Now that the process of privatising the airlines in Latin America and the Caribbean is complete, the next logical step is consolidation. Most Latin carriers are small by world standards, all are highly dependent on their home country markets, and many have weak balance sheets. The heavy losses of the early 1990s have been stemmed, but substantial profitability remains an elusive goal for most airlines in the region.

Meanwhile, competition is getting tougher - not just from the US carriers led by American Airlines, but from an increasingly active group of smaller regional carriers with entrepreneurial managers educated at US business schools. Examples include Aces Colombia, the Taca group and Lapa from Argentina.

All these trends point to consolidation in one form or another. So far, such moves have been limited. The biggest example is in Chile, where LanChile, Ladeco and Fast Air now have joint ownership. Aeromexico and Mexicana have been allowed to create a joint holding company, but close cooperation is still impeded by antitrust concerns and there is even talk of Mexicana being sold. Vasp has bought stakes in LAB and Ecuatoriana and plans close cooperation with both.

Elsewhere, consolidation is limited to a few codesharing deals and the LatinPass frequent flyer programme. Inevitably, the main focus for codesharing has been with US carriers, but Latin carriers are not using codesharing anywhere near as much as airlines in other regions.

LatinPass is making good progress, with more than 1 million members and links to USAir's 14 million member programme. One side benefit is that smaller Latin carriers get better visibility in the US through the LatinPass advertising programme. However the scheme would be a lot stronger if the larger carriers, such as Varig, Aerolineas Argentinas, Aeromexico and Viasa, were to join.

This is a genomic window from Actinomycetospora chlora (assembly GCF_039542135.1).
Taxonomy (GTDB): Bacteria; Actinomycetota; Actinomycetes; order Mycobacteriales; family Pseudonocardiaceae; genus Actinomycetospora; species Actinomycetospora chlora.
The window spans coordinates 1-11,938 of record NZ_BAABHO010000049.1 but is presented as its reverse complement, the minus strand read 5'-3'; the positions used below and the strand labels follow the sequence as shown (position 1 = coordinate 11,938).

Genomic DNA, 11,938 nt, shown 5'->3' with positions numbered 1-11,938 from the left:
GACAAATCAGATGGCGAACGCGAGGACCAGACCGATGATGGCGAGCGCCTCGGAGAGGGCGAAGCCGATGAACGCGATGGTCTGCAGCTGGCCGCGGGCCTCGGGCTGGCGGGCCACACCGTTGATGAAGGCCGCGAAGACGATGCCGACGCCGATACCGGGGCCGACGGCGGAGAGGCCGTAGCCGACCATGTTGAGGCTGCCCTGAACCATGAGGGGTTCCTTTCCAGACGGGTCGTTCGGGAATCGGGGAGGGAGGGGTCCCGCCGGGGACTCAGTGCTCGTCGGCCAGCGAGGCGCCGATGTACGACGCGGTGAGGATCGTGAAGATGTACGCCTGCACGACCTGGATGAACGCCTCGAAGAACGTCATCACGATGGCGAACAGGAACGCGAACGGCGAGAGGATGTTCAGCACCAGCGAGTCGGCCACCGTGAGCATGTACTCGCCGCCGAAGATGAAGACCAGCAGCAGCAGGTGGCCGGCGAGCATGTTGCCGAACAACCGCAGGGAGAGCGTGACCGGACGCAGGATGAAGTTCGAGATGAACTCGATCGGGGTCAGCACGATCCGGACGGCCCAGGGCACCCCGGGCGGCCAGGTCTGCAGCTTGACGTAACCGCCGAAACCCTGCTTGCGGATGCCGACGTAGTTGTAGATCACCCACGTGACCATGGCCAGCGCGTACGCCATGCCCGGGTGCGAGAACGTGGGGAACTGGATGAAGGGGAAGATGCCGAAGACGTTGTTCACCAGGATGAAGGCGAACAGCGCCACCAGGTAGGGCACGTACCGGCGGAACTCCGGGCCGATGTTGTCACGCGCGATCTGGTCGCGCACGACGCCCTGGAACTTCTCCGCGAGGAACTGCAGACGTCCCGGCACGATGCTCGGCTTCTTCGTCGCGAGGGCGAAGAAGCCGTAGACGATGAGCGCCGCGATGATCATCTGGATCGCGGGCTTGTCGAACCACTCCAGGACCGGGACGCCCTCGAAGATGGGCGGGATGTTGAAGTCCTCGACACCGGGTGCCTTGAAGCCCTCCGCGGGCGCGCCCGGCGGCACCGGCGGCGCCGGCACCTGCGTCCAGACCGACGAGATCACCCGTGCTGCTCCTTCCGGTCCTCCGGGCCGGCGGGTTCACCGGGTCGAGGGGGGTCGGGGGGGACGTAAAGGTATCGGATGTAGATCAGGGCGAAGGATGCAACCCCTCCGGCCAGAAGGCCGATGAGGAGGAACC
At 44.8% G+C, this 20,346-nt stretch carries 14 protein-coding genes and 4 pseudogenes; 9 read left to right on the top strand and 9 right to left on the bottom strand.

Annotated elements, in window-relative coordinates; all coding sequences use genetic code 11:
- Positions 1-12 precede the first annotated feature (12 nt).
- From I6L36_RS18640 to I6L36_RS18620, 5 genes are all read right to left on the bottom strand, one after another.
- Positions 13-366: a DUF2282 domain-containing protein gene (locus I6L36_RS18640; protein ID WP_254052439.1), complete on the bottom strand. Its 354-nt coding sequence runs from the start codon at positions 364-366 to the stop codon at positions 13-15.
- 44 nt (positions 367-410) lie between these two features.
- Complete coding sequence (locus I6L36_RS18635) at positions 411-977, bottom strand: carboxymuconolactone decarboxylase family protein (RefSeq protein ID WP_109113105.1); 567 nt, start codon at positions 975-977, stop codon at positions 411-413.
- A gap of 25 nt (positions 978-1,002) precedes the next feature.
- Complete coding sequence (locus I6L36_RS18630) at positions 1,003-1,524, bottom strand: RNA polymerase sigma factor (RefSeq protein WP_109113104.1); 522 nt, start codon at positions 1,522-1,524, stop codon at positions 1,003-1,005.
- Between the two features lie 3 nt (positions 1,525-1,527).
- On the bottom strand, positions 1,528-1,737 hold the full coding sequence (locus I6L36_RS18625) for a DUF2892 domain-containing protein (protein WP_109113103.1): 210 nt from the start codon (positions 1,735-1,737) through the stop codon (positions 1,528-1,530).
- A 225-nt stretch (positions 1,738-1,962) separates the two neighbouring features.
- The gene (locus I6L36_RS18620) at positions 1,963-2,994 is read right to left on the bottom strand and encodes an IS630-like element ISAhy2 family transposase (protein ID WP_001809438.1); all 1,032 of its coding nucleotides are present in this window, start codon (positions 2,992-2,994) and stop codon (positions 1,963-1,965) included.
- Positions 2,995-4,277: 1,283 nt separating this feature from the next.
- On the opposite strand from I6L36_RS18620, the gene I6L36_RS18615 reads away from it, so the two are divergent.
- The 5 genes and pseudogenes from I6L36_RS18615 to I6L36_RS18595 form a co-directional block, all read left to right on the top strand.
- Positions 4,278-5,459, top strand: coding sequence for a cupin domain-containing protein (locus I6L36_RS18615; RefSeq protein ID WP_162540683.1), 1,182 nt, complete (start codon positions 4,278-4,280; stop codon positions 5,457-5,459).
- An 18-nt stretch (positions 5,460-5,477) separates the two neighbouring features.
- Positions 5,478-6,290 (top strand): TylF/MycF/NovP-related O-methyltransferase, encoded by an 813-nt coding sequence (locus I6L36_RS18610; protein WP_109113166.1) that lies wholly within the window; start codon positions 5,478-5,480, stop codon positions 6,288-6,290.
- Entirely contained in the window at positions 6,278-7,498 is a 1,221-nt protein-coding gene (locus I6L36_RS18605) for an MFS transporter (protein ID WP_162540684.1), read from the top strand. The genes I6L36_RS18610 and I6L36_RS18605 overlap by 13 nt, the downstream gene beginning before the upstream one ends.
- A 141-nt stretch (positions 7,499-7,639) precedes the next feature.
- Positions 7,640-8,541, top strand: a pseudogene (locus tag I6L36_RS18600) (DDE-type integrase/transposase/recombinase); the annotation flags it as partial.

In general, carriers in the region have been slow to embrace many airline management techniques. As well as codesharing, these include proper hubbing with regional feed; sophisticated yield management; and outsourcing, though Aeromexico is transferring its IT to EDS.

The future of Aerolineas is now a little clearer, with Iberia selling most of its shareholding to a consortium led by two US banks and Iberia's government owner, Teneo. While Teneo's presence makes it likely that the current management and cooperation with Iberia will continue, the investors are likely to sell their stakes on.

Several carriers are feeling the effects of the US Federal Aviation Administration's sanctions against countries whose governments do not meet international safety oversight standards. BWIA cannot introduce its new Airbuses or enact the codesharing with American, for instance. The FAA's theory is that these carriers will pressure their governments to update their systems; this needs to be done very quickly to avoid competitive disadvantage.

The focus of privatisation has now shifted to airports. Mexico, Brazil and Peru are leading large-scale efforts to privatise airports this year. Airlines will welcome more entrepreneurial management and better access to investment funds, but they will be less enthusiastic if new owners bring higher charges.

Richard Whitaker

Source: Airline Business